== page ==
The Biotope around the Cowshed Withers and Dies and I Search for New Life There
In The Pond, Pauline de Bok withdraws to her home in the countryside of Northeast Germany. But there too, in the midst of forests and lakes, the ecosystem is under threat: the water level is falling, trees are affected by disease and for the first time in twenty years the natural pond near her cowshed dries up.
It is alarming, but she refuses to lose heart. She lays a new, clay pond, does battle with goosegrass and brambles, makes room for swallows, bats and insects. In the meantime, she ponders our relationship to nature and the extent to which human intervention is useful or necessary. ‘We happen to be an animal species, but within a century we have depleted the earth. And now we think we can carry on like that and save the day too.’ And if we do manage to turn the tide, what’s the point in the long run? ‘We are taking on ever greater burdens and at the same time we realize how powerless we are as individuals and how out of control as a species.’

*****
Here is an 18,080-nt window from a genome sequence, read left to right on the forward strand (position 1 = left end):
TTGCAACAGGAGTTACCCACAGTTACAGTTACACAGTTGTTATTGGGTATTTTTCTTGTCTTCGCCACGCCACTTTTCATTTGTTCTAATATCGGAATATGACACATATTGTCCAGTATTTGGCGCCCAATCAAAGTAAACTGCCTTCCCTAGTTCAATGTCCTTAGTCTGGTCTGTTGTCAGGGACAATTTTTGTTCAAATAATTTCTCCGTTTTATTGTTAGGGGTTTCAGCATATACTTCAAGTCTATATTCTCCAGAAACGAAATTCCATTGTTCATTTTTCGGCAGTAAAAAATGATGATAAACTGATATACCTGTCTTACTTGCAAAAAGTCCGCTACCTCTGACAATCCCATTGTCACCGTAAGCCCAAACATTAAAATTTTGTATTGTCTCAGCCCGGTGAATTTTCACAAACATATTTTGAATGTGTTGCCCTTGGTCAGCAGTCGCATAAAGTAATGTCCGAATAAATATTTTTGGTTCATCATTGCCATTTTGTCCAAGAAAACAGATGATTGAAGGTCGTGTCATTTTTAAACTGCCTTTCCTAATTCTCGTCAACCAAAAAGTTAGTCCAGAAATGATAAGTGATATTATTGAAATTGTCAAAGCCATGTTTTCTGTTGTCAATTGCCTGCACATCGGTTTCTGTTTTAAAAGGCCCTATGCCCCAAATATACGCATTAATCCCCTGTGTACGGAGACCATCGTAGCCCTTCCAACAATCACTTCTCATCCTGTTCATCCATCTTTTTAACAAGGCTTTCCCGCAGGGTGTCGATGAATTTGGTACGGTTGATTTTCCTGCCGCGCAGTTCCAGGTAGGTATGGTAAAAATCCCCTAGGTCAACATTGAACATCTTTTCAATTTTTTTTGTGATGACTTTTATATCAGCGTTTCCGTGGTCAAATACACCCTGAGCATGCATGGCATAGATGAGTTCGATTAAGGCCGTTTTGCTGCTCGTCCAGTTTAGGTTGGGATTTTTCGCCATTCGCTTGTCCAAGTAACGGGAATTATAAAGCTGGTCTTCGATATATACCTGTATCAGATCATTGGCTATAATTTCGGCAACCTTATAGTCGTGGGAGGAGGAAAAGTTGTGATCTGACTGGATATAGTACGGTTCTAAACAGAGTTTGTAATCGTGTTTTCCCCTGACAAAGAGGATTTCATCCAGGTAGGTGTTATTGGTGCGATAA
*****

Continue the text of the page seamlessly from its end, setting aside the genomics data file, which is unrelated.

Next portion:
In The Pond, daily toil on the farm is connected with fundamental questions about man and nature.